How to use NMODL to extend Arbor’s repertoire of Ion Channels

NMODL is Arbor’s way of expressing ion channel dynamics which in turn can be added to cable cells via the Cable cell decoration interface. This tutorial will guide you through to create such an ion channel from scratch. Note that there are already large selections of channels built into Arbor in addition to online databases of ready-to-use models. Please check there first and only if you find nothing to use or adapt, try to build your own. If you want to learn how to use ion channels, consider other tutorials first, such as A simple single cell recipe and the dynamic catalogue example.

Introducing NMODL

NMODL is a domain specific language (DSL) for design electro-chemical dynamics deriving from the earlier MODL language. It is used by Arbor, Neuron, and and CoreNeuron. Although each software has its own dialect, the core ideas are identical. Unfortunately, documentation for both NMODL and MODL is scarce and outdated. This tutorial aims to get you proficient in writing and adapting ion channels for Arbor. Note that while we focus on density mechanisms here, there is a host of behaviours customisable in Arbor through NMODL in addition to wholly new functionality, examples include gap junctions, synapses, and voltage clamps. NMODL can use stochastic differential equations and modify ion concentrations.

The running example: Hodgkin-Huxley

During this tutorial, we will re-implement the classic Hodgkin-Huxley ion channel model. You can use it directly in Arbor as hh from the default catalogue, but for this tutorial, we pretend that it is an entirely new model.

We begin by setting up a simple model using the default hh model

#!/usr/bin/env python3

import arbor as A
from arbor import units as U
import matplotlib.pyplot as plt

# Create a single segment morphology
tree = A.segment_tree()
tree.append(A.mnpos, (-3, 0, 0, 3), (3, 0, 0, 3), tag=1)

# Create (almost empty) decor
decor = (
    A.decor()
    .paint("(all)", A.density("hh"))
    .place("(location 0 0.5)", A.iclamp(10 * U.ms, 2 * U.ms, 0.8 * U.nA), "iclamp")
)

# Run the model, extracting the membrane voltage
model = A.single_cell_model(A.cable_cell(tree, decor))
model.probe("voltage", "(location 0 0.5)", tag="Um", frequency=10 * U.kHz)
model.run(tfinal=30 * U.ms)

# Create a basic plot
fg, ax = plt.subplots()
ax.plot(model.traces[0].time, model.traces[0].value)
ax.set_xlabel("t/ms")
ax.set_ylabel("U/mV")
plt.savefig("hh-01.svg")

Store it in step-01.py and — once run — is should produce a plot like this:

../_images/hh-01.svg

You can find all steps in the python/example/hh directory in Arbor’s source code.

Starting out: Loading our own catalogue

Next, we have to do multiple things in parallel

  1. create our own channel

  2. build a catalogue containing said channel

  3. update the example accordingly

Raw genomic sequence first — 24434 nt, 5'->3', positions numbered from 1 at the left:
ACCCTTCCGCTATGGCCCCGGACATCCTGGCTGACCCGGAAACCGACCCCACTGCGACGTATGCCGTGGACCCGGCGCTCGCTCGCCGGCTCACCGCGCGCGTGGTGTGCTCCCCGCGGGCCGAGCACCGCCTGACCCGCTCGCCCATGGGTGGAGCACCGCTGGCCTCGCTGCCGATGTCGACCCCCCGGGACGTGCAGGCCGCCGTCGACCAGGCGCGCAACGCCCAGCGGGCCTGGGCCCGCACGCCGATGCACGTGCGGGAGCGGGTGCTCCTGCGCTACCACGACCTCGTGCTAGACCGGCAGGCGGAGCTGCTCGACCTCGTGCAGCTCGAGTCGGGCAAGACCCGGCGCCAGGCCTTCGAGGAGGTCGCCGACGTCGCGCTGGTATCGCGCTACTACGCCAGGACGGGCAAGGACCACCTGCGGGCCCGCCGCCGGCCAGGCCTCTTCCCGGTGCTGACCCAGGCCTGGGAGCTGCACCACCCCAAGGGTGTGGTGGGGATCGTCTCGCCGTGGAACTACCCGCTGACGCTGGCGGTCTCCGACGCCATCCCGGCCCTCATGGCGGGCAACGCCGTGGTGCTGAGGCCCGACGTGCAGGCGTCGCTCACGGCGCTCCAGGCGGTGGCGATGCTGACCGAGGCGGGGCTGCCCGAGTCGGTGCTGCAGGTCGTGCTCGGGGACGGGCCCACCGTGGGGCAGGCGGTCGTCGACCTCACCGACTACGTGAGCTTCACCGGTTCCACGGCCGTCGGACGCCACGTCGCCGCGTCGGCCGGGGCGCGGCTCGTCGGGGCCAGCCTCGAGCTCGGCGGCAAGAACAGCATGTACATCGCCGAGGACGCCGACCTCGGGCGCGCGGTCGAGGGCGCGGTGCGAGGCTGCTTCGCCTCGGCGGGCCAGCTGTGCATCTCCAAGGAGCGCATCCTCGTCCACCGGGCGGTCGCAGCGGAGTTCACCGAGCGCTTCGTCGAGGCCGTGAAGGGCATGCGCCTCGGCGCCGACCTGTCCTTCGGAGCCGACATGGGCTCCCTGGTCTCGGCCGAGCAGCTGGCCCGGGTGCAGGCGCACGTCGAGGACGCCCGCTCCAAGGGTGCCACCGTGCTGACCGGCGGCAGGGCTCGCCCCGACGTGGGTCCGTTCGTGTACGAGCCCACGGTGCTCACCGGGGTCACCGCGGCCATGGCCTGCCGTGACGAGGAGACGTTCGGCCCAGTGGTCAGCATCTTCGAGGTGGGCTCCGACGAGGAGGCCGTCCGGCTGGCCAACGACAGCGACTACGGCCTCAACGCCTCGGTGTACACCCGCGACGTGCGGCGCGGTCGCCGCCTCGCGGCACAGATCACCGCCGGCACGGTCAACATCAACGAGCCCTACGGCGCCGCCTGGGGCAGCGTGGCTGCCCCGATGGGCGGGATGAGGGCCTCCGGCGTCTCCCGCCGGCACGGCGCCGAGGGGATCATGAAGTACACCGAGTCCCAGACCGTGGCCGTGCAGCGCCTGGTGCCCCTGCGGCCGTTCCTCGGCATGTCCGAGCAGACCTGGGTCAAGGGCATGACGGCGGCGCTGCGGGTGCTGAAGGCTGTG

We start by creating a new directory mod (the name is not important, but will be used throughout this example) and adding a file named hh02.mod to it. Its contents should be this:

NEURON {
    SUFFIX hh02
    NONSPECIFIC_CURRENT il
}

BREAKPOINT {
    il = 0
}

We will discuss this in detail below, but for now, we will just translate and use it in our model. Change to a shell, next to the mod directory and type:

arbor-build-catalogue cat mod

and an output like this should appear (again cat is an arbitrary name we will use from here on).

Building catalogue 'cat' from mechanisms in /Users/hater/src/arbor/python/example/hh/mod
 * NMODL
   * hh02
Catalogue has been built and copied to /Users/hater/src/arbor/python/example/hh/cat-catalogue.so

and the file cat-catalogue.so should appear in your current directory. Next, modify the Python file like this:

#!/usr/bin/env python3

import arbor as A
from arbor import units as U
import matplotlib.pyplot as plt

# Create a single segment morphology
tree = A.segment_tree()
tree.append(A.mnpos, (-3, 0, 0, 3), (3, 0, 0, 3), tag=1)

# Create (almost empty) decor
decor = (
    A.decor()
    .paint("(all)", A.density("hh03"))
    .place("(location 0 0.5)", A.iclamp(10 * U.ms, 2 * U.ms, 0.8 * U.nA), "iclamp")
)

# Run the model, extracting the membrane voltage
model = A.single_cell_model(A.cable_cell(tree, decor))
model.probe("voltage", "(location 0 0.5)", tag="Um", frequency=10 * U.kHz)

# add our catalogue
model.properties.catalogue = A.load_catalogue("cat-catalogue.so")

model.run(tfinal=30 * U.ms)

# Create a basic plot
fg, ax = plt.subplots()
ax.plot(model.traces[0].time, model.traces[0].value)
ax.set_xlabel("t/ms")
ax.set_ylabel("U/mV")
plt.savefig("hh-03.pdf")
plt.savefig("hh-03.svg")

This should — once run — produce a plot like this:

../_images/hh-02.svg

You can find all steps in the python/example/hh directory in Arbor’s source code. Let’s return to what just happened, it’s quite a bit. First, we added our ion channel and used arbor-build-catalogue to translate it into a form Arbor can utilize. These collections of ion channels are — unsurprisingly — called catalogues, see Cable cell mechanisms. We pulled this into our model by loading and assigning to the model.

Next, let’s look at the output graph. We observe a sudden jump in potential during the period the current clamp is active. As Arbor’s model for a single CV cable cell is \(\partial_t U_m = i_e - i_m\) (for multi-CV cells we have additional terms that can be neglected here, see How the Cable Cell is made), this behaviour is expected. The current clamp provides a positive \(i_e\) and our ion channel model is supplying the trans-membrane current \(i_m = 0\). To understand the latter part, consider the channel model file we just added